In keeping with their overall “evocation” vibe, it’s fitting that all of SeaVees’ models are numbered with crucial dates for the progress of cool in 60’s California. The boat shoe inspired Bayside Moc is given the 09/65 number because (in SeaVees’ words):

In September 1965 the San Francisco Examiner is the first to observe the birth of the hippie movement. The newspaper notes in its September 5th edition that the Haight-Ashbury district of San Francisco, California has become ‘a hip hangout’ for beatniks.

Not a bad choice for a shoe with a pretty damn relaxed vibe to it.

OK, on to the details. I normally don’t quote so extensively from a manufacturer. But then, manufacturers rarely write up their item descriptions so well.  The specs according to SeaVees:

Our 09/65 Bayside Moccasin embraces the free-thinking, interdependent values of the 60’s hipster subculture. Uppers are made of soft, brushed twill and feature a jute foxing tape. Moccasin stitch is hand-sewn with a heavy, waxed thread. Laces are oil stuffed rawhide leather. Flat eyelets are brushed silver. Superior comfort footbed is leather lined. Uppers are lined in naturally antibacterial and hypoallergenic bamboo canvas to keep your foot dry and odor free. Sueded leather heel counters secure fit. Made by our patented SeaVulc Natural Rubber manufacturing process that allows a casual shoe to be as comfortable as a sneaker.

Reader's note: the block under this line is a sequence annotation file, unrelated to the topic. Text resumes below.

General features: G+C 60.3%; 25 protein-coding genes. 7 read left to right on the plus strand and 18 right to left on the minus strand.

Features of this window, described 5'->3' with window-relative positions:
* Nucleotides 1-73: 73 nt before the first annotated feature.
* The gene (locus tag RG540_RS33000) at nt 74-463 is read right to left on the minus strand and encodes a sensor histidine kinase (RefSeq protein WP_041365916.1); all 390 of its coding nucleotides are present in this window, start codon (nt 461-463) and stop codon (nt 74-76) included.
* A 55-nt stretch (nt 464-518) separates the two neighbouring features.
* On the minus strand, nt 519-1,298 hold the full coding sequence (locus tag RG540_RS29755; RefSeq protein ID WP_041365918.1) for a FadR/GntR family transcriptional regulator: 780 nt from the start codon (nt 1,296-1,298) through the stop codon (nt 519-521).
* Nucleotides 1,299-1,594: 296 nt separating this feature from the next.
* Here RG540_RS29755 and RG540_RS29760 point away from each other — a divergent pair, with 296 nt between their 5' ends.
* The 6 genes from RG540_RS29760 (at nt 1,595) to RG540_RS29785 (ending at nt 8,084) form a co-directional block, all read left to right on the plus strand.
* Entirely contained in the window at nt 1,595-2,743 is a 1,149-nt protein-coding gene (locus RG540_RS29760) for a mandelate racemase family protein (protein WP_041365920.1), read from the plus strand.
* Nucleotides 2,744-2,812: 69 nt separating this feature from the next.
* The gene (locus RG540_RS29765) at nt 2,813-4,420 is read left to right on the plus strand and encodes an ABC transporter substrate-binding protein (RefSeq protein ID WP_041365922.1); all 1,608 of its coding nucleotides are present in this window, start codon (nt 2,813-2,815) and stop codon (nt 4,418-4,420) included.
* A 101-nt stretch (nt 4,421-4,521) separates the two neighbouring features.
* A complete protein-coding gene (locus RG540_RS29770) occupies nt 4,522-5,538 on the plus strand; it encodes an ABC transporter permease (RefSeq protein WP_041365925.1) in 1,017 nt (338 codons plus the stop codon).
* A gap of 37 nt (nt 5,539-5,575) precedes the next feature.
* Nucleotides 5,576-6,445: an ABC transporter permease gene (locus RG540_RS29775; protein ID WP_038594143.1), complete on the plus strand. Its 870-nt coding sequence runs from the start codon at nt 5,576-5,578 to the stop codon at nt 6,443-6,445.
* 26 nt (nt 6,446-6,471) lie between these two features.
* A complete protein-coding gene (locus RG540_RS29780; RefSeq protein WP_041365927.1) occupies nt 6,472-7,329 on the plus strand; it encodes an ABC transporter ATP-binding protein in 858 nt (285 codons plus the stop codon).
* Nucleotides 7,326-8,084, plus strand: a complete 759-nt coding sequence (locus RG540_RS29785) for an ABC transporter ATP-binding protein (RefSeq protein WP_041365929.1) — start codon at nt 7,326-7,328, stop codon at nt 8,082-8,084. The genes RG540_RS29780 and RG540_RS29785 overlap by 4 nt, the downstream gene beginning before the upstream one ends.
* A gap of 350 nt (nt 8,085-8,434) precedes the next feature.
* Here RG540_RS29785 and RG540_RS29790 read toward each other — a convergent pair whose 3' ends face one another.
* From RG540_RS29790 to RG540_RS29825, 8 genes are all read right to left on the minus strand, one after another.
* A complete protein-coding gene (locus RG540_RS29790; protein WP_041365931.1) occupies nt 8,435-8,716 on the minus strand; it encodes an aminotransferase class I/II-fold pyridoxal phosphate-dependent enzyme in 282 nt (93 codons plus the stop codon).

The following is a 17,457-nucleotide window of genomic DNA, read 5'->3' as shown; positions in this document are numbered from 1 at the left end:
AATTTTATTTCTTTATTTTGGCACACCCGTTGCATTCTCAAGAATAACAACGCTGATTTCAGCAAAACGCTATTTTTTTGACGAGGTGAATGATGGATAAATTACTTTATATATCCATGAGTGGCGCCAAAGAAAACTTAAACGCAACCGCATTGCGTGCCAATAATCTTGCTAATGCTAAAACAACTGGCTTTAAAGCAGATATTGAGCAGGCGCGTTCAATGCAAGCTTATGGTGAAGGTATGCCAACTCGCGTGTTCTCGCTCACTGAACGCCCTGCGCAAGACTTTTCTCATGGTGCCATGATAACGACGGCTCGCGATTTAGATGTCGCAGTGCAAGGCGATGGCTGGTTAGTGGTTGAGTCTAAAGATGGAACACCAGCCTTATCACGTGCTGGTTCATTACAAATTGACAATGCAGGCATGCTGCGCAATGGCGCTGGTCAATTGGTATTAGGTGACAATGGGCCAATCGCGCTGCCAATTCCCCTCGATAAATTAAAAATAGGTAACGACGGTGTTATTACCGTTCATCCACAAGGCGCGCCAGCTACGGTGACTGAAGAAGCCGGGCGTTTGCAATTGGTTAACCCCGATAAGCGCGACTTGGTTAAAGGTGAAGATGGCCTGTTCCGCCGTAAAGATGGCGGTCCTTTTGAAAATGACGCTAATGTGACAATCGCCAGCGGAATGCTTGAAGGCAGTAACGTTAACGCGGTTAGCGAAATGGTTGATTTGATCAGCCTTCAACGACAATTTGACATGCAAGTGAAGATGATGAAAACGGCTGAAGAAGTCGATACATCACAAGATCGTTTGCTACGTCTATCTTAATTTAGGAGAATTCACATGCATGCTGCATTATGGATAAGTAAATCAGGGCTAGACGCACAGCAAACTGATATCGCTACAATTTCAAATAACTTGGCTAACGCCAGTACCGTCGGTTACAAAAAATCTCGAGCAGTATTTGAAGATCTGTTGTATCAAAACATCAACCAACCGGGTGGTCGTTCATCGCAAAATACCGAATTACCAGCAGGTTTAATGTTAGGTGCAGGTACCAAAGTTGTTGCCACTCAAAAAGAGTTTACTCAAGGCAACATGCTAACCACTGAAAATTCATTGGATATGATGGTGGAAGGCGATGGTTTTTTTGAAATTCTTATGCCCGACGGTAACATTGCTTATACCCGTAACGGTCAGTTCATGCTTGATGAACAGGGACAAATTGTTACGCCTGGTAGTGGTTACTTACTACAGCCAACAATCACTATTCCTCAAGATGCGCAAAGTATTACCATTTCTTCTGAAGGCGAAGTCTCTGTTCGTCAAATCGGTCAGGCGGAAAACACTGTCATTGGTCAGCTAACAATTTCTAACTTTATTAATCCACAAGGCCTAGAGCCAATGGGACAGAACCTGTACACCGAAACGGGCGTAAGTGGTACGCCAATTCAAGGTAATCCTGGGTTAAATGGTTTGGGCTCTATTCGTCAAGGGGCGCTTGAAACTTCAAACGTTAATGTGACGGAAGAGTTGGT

Alright then!

My take: it’s a very handsome boat chukka. Though the brushed twill uppers don’t exactly match the whole “water-friendly” intent of the boat shoe as a utility item, they’re certainly well-suited to casual wear. The bamboo lining and leather footbed are a very nice touch for the sockless among us who prefer to not have their shoes end up hopelessly be-funked, and the dark rawhide laces pair well with the gray canvas. Also, for some damned reason, the jute foxing looks fucking great. Put that all together in a hand sewn package and I’m pretty much sold.

After that wall of text, more pictures are definitely necessary:

Get yourself a pair from Need Supply or direct from the folks at SeaVees. Either way it’ll run you $100 even.

—Jonathan

(Images courtesy of Need Supply)